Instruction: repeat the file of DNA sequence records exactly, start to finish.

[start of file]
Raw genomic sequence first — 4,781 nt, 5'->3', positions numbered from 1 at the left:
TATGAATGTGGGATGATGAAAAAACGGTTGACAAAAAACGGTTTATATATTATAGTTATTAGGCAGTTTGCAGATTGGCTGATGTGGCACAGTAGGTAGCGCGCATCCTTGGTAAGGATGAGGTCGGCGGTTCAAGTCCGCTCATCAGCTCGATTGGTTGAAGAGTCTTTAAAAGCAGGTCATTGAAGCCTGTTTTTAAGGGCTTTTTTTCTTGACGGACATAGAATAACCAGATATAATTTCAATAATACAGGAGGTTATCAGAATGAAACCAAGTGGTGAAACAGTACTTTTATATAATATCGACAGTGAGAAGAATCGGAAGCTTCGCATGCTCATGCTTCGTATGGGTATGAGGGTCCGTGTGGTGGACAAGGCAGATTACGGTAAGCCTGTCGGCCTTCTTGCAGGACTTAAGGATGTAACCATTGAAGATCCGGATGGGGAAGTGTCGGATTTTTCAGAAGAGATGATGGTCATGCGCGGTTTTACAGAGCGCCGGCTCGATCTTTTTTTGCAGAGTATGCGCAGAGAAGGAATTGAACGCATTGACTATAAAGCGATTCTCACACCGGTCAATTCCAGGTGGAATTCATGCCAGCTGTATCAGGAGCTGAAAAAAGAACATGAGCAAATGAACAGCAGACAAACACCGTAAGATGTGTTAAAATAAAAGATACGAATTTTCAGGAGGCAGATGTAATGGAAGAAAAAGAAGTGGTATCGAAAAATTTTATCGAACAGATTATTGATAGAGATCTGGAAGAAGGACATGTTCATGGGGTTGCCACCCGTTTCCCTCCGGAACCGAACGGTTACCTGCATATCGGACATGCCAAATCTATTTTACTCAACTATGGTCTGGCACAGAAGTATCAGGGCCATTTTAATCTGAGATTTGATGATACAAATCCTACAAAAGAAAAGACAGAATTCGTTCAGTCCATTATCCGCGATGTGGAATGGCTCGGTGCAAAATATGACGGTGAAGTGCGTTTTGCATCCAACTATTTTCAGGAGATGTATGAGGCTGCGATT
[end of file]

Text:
Raw genomic sequence first — 4,781 nt, 5'->3', positions numbered from 1 at the left:
TATGAATGTGGGATGATGAAAAAACGGTTGACAAAAAACGGTTTATATATTATAGTTATTAGGCAGTTTGCAGATTGGCTGATGTGGCACAGTAGGTAGCGCGCATCCTTGGTAAGGATGAGGTCGGCGGTTCAAGTCCGCTCATCAGCTCGATTGGTTGAAGAGTCTTTAAAAGCAGGTCATTGAAGCCTGTTTTTAAGGGCTTTTTTTCTTGACGGACATAGAATAACCAGATATAATTTCAATAATACAGGAGGTTATCAGAATGAAACCAAGTGGTGAAACAGTACTTTTATATAATATCGACAGTGAGAAGAATCGGAAGCTTCGCATGCTCATGCTTCGTATGGGTATGAGGGTCCGTGTGGTGGACAAGGCAGATTACGGTAAGCCTGTCGGCCTTCTTGCAGGACTTAAGGATGTAACCATTGAAGATCCGGATGGGGAAGTGTCGGATTTTTCAGAAGAGATGATGGTCATGCGCGGTTTTACAGAGCGCCGGCTCGATCTTTTTTTGCAGAGTATGCGCAGAGAAGGAATTGAACGCATTGACTATAAAGCGATTCTCACACCGGTCAATTCCAGGTGGAATTCATGCCAGCTGTATCAGGAGCTGAAAAAAGAACATGAGCAAATGAACAGCAGACAAACACCGTAAGATGTGTTAAAATAAAAGATACGAATTTTCAGGAGGCAGATGTAATGGAAGAAAAAGAAGTGGTATCGAAAAATTTTATCGAACAGATTATTGATAGAGATCTGGAAGAAGGACATGTTCATGGGGTTGCCACCCGTTTCCCTCCGGAACCGAACGGTTACCTGCATATCGGACATGCCAAATCTATTTTACTCAACTATGGTCTGGCACAGAAGTATCAGGGCCATTTTAATCTGAGATTTGATGATACAAATCCTACAAAAGAAAAGACAGAATTCGTTCAGTCCATTATCCGCGATGTGGAATGGCTCGGTGCAAAATATGACGGTGAAGTGCGTTTTGCATCCAACTATTTTCAGGAGATGTATGAGGCTGCGATT